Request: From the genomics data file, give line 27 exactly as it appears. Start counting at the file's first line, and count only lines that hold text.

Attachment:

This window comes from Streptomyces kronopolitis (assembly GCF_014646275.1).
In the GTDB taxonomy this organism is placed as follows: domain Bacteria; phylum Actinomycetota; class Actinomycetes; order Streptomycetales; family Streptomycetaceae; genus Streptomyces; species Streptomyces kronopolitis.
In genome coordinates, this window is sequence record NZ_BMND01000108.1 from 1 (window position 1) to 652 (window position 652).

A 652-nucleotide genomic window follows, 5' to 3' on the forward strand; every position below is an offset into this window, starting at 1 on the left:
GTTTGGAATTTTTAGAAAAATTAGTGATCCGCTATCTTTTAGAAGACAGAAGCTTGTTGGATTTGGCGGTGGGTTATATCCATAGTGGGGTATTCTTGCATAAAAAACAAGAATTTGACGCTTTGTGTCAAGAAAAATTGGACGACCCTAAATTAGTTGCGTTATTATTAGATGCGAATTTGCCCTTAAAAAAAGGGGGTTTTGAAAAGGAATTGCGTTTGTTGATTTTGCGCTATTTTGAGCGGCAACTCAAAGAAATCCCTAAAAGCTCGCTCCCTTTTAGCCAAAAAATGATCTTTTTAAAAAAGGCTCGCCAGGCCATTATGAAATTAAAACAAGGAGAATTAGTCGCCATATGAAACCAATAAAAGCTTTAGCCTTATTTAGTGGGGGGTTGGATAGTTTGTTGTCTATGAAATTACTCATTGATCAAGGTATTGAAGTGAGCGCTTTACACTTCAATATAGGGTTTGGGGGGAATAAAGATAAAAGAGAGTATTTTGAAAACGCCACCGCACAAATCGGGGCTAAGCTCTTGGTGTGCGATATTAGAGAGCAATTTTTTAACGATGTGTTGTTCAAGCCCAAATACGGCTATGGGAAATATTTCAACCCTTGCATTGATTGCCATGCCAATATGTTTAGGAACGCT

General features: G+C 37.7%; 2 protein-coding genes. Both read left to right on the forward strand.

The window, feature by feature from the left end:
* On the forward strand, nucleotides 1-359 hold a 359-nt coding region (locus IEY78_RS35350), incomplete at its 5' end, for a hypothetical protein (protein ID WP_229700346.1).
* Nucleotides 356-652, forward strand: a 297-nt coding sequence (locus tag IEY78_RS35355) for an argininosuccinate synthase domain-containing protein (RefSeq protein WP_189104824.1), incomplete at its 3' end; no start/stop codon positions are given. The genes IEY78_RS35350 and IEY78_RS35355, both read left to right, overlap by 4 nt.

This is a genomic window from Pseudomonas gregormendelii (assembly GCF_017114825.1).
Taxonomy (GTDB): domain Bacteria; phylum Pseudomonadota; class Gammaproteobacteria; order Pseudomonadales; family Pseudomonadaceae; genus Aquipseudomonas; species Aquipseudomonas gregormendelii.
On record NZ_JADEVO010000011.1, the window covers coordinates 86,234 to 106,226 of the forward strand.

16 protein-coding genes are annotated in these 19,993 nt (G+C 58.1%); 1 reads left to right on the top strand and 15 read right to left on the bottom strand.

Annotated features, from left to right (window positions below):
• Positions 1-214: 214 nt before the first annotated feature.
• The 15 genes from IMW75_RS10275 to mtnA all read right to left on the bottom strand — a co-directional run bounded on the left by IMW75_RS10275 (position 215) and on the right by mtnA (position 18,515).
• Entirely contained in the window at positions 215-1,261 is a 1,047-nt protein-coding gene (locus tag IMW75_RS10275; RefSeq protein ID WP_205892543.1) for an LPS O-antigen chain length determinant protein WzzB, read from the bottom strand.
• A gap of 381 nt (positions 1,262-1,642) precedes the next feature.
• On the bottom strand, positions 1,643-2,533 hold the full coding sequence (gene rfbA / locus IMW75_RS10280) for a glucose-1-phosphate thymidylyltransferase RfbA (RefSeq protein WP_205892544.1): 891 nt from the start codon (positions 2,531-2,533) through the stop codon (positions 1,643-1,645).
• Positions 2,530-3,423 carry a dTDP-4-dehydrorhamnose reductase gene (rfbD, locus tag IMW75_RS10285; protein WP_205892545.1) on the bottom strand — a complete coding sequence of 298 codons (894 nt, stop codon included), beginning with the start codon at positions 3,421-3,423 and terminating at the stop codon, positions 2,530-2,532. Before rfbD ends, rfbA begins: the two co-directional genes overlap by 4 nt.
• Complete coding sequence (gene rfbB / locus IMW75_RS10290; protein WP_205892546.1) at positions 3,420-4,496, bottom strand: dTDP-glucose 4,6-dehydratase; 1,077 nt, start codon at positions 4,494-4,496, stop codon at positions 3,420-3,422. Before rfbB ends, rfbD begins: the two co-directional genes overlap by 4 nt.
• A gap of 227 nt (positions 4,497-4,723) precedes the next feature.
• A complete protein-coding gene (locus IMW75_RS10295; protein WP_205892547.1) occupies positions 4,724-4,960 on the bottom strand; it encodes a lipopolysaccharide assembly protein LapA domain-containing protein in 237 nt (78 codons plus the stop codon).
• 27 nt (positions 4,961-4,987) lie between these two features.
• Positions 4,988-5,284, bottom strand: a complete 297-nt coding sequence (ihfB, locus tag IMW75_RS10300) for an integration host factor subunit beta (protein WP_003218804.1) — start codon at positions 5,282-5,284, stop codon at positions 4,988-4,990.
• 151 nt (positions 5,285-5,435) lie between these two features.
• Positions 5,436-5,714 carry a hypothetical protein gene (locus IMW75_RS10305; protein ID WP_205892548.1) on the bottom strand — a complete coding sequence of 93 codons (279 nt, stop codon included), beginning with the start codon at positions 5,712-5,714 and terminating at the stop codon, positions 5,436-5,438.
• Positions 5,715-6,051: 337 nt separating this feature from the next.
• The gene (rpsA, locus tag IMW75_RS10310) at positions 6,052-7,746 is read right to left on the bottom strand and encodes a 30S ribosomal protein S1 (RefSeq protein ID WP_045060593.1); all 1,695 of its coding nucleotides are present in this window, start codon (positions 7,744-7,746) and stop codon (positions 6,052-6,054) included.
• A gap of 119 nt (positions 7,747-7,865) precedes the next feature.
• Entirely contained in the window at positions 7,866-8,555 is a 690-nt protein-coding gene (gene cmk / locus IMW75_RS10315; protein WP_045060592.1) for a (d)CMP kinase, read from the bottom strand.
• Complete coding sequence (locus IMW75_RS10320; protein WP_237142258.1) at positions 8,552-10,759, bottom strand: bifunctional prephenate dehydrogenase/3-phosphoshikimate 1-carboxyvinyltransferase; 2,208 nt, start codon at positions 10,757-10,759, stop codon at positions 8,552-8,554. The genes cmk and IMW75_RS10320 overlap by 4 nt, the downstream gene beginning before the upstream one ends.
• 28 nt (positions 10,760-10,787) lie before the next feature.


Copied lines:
• Positions 5,436-5,714 carry a hypothetical protein gene (locus IMW75_RS10305; protein ID WP_205892548.1) on the bottom strand — a complete coding sequence of 93 codons (279 nt, stop codon included), beginning with the start codon at positions 5,712-5,714 and terminating at the stop codon, positions 5,436-5,438.